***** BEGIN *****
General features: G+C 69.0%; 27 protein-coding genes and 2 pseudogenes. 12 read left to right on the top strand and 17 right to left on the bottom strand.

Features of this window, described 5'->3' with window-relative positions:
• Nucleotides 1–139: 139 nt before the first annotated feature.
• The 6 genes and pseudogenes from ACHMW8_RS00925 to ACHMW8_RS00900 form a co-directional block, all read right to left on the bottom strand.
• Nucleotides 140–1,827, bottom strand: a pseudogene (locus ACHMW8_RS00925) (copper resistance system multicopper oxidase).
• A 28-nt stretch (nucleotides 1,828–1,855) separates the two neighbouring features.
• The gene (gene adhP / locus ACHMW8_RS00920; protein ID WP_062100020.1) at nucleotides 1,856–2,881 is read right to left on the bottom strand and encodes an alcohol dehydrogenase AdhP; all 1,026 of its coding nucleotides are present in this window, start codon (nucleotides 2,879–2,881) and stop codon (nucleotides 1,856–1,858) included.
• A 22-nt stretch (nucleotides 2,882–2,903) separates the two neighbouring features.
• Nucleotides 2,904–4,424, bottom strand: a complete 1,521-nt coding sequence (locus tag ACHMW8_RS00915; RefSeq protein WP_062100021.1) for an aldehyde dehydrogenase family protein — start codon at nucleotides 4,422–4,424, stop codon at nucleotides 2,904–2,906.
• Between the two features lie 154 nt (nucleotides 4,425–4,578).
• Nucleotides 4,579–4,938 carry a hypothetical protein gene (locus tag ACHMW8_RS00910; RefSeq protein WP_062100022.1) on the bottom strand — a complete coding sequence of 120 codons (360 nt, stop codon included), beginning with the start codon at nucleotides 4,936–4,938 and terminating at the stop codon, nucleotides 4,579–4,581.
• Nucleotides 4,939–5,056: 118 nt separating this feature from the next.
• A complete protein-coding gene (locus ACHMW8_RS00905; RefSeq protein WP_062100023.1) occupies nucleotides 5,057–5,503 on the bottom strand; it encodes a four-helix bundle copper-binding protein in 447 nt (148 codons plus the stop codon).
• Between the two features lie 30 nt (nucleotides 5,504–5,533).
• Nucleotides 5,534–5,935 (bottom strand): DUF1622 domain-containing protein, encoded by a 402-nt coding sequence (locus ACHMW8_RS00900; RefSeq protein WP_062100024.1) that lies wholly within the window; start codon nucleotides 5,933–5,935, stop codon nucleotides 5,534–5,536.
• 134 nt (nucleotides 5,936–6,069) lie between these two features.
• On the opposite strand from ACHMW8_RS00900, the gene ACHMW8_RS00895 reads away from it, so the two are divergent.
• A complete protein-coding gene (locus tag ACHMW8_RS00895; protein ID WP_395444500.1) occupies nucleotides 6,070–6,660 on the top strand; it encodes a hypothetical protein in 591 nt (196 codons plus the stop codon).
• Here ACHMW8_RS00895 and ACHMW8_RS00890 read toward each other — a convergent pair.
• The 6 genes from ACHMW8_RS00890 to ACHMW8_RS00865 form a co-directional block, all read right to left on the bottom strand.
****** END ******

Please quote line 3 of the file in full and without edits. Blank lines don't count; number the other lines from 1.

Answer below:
• Nucleotides 1–139: 139 nt before the first annotated feature.